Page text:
Bedspread piece crocheted by May Adrian Petersen Hansen
I’m not sure when my mother learned to crochet.  My mother, Carol Hansen, eschewed most of the homemaking arts until she became engaged to my father.  That summer of 1953, while she waited for my Dad, George Washington Hatch, to be discharged from the army in Alaska and come back to the lower 48 and marry her; her mother, May Adrian Petersen Hansen, taught her “home skills.”  Mom’s letters from the period tally the numbers of bottles of fruit and jam they canned, bedding that was made, as well as other things she learned. 
Around this time, my mother crocheted a zigzag stripe afghan—forest green and yellow/green variegated yarns alternated down the length.  It was a large afghan, covering a full size double bed.  I remember it lying on my parent’s bed throughout my childhood.  As a toddler, my afternoon naps were often on my parent’s bed, cozily tucked under that afghan.
As my pregnant mother waited for her first child, my sister Evelyn, she crocheted a baby zigzag afghan from lavender baby yarn.  It was used for all six of her children.  I have seen pictures of several of us as babies lying on that blanket.  Here I am on that afghan, and note the retro wicker chair I’m lying on. 

Those chairs were easily upset when I climbed into them as a toddler.  Many a time I tipped over in them. When I was pregnant with my first baby, Carol Ruth, my mother passed that soft purplish blanket on to me. It was used with all six of my children, too.  I have yet to decide where I will pass it on.  But now its history is documented.
As I grew up, I don’t remember my mother crocheting much—there were those 1960’s crochet vests.  In fact I still have that pattern. 
(Mine was the red one on the left, without the buttons and in navy blue)

Mom was certainly an able crocheter, but keeping her children in clothing and later quilting were where she spent most of her time in the fiber arts.  However, when I was 11, and a Merrihand in Primary, we were supposed to learn to crochet.  I got sick and missed Primary that week.  While I sat in bed, my mother gave me a hook and taught me to crochet.  A variegated orange yarn hanger cover emerged from that hook.  I also made a lime green one—oh the colors of 1971.  That lime green one covers a wooden hanger and still hangs in my closet.
(The off-white shawl in the background is also one of my earlier crochet projects)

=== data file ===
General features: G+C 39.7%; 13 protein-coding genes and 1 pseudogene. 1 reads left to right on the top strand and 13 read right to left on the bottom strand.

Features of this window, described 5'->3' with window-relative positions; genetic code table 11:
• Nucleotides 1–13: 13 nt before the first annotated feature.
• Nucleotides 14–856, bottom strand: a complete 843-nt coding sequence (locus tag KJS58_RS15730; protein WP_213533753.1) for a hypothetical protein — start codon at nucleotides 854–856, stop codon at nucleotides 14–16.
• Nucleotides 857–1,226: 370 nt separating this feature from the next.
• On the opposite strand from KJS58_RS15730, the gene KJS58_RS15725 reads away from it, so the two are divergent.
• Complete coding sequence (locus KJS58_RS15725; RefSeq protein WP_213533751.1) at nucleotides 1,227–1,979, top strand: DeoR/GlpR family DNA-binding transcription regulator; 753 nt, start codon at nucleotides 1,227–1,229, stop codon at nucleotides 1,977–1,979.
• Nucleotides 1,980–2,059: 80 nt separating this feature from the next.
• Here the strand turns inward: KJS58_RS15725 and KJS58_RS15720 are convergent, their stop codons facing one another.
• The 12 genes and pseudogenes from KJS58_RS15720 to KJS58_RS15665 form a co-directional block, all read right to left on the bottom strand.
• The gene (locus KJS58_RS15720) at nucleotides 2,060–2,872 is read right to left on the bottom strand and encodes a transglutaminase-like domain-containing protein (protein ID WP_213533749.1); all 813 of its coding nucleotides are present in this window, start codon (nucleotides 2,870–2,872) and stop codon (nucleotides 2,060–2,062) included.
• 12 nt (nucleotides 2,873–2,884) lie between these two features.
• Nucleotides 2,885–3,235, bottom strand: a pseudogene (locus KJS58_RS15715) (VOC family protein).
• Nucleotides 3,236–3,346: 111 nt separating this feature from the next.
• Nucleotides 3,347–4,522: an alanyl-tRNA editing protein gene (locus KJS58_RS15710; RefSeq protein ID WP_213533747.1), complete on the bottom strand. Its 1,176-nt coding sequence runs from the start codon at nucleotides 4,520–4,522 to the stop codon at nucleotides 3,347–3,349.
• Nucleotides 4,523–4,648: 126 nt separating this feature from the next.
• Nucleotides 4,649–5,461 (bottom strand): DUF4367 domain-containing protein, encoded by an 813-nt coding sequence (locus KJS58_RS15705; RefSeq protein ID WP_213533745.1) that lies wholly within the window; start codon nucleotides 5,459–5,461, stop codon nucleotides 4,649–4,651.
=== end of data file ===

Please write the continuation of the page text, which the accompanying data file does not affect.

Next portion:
(Note those lime green stitches aren't exactly even)

Thank you, mom, for teaching me to crochet.   Watching the knots and lace grow from my hook has given me much relaxation and enjoyment through the years.
I have passed on crocheting to my children.  My daughter, Carol, who is now pregnant with her first baby has been producing multiple granny-square afghans.  She even made one for me.  It is fine workmanship which I love.

Wednesday, October 12, 2011

School Hair

When Beth was in 6th grade (2000-2001), she had quite long hair. I had started doing braids of all sorts and so we began styling her hair each day. At first we were just picking styles from some of our hair books (here, here, here and here).

But as days passed, we thought we could do something different every day. Then we ran out of choices in the books--especially styles that could be created in a reasonable timeframe for a before-school morning. After all we had to fit music practice into the morning as well.

By the end of the year some of the styles got more outlandish, and some weren't much different than ones that had gone before. But we did finish the school year with Beth wearing a different hair style every day. I wish we would have taken some pictures. Thinking back, it is amazing that Beth put up with it. As a small child, she hated me combing her hair. She seemed to have a sensitive scalp and thought it all hurt. However, of all my children--until Sarah came along, she was the one who liked to take scissors to her own hair. Carol cut her dolls hair, but Beth and Sarah liked to chop their own.

When Beth started 7th grade, I still often did her hair, but we repeated styles. In fact, I was in the bathroom doing her hair on the morning of 11 Sep 2001, when Tom called and told us to turn on the TV. I don't remember if I ever finished her hair style that day.

But I digress. Over the years of little girl hair, I have improved my braiding skills. Sarah seems to be like Beth in that she has a sensitive scalp. Until recently, she didn't like me to spend too much time doing her hair. She has mostly just worn a ponytail. But one Sunday last year, we did put a braided "cage" in her hair. She was in 6th grade. Is there a pattern here?